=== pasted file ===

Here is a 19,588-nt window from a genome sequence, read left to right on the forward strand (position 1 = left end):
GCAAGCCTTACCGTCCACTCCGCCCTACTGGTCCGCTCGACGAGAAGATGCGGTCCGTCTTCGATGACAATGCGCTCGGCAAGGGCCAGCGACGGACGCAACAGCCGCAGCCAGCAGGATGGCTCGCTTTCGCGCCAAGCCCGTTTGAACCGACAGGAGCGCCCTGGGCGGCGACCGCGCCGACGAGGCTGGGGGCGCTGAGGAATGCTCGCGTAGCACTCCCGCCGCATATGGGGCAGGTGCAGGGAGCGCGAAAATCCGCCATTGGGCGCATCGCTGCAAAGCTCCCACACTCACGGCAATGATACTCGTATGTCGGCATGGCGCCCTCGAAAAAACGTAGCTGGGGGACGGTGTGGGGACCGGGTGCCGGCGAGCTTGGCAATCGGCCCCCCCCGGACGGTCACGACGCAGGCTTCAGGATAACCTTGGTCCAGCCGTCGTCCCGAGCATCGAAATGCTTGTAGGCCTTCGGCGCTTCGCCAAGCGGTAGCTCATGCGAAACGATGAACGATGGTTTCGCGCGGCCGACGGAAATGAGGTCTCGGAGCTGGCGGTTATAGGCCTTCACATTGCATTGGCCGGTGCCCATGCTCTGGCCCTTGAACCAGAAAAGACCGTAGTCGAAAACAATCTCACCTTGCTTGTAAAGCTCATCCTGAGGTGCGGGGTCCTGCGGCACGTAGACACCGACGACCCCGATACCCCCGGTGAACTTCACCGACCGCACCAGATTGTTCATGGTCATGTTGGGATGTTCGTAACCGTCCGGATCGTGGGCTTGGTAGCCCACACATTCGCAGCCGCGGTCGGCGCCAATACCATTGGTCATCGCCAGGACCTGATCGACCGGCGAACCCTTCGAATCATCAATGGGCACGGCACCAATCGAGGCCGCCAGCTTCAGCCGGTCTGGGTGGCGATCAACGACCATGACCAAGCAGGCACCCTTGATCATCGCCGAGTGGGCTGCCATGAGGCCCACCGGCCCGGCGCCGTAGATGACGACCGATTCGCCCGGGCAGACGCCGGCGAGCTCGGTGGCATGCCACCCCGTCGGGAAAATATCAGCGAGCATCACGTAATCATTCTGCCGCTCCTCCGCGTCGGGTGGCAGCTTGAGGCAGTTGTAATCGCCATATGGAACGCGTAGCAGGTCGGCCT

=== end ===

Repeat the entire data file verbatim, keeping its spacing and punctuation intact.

Here is a 19,588-nt window from a genome sequence, read left to right on the forward strand (position 1 = left end):
GCAAGCCTTACCGTCCACTCCGCCCTACTGGTCCGCTCGACGAGAAGATGCGGTCCGTCTTCGATGACAATGCGCTCGGCAAGGGCCAGCGACGGACGCAACAGCCGCAGCCAGCAGGATGGCTCGCTTTCGCGCCAAGCCCGTTTGAACCGACAGGAGCGCCCTGGGCGGCGACCGCGCCGACGAGGCTGGGGGCGCTGAGGAATGCTCGCGTAGCACTCCCGCCGCATATGGGGCAGGTGCAGGGAGCGCGAAAATCCGCCATTGGGCGCATCGCTGCAAAGCTCCCACACTCACGGCAATGATACTCGTATGTCGGCATGGCGCCCTCGAAAAAACGTAGCTGGGGGACGGTGTGGGGACCGGGTGCCGGCGAGCTTGGCAATCGGCCCCCCCCGGACGGTCACGACGCAGGCTTCAGGATAACCTTGGTCCAGCCGTCGTCCCGAGCATCGAAATGCTTGTAGGCCTTCGGCGCTTCGCCAAGCGGTAGCTCATGCGAAACGATGAACGATGGTTTCGCGCGGCCGACGGAAATGAGGTCTCGGAGCTGGCGGTTATAGGCCTTCACATTGCATTGGCCGGTGCCCATGCTCTGGCCCTTGAACCAGAAAAGACCGTAGTCGAAAACAATCTCACCTTGCTTGTAAAGCTCATCCTGAGGTGCGGGGTCCTGCGGCACGTAGACACCGACGACCCCGATACCCCCGGTGAACTTCACCGACCGCACCAGATTGTTCATGGTCATGTTGGGATGTTCGTAACCGTCCGGATCGTGGGCTTGGTAGCCCACACATTCGCAGCCGCGGTCGGCGCCAATACCATTGGTCATCGCCAGGACCTGATCGACCGGCGAACCCTTCGAATCATCAATGGGCACGGCACCAATCGAGGCCGCCAGCTTCAGCCGGTCTGGGTGGCGATCAACGACCATGACCAAGCAGGCACCCTTGATCATCGCCGAGTGGGCTGCCATGAGGCCCACCGGCCCGGCGCCGTAGATGACGACCGATTCGCCCGGGCAGACGCCGGCGAGCTCGGTGGCATGCCACCCCGTCGGGAAAATATCAGCGAGCATCACGTAATCATTCTGCCGCTCCTCCGCGTCGGGTGGCAGCTTGAGGCAGTTGTAATCGCCATATGGAACGCGTAGCAGGTCGGCCT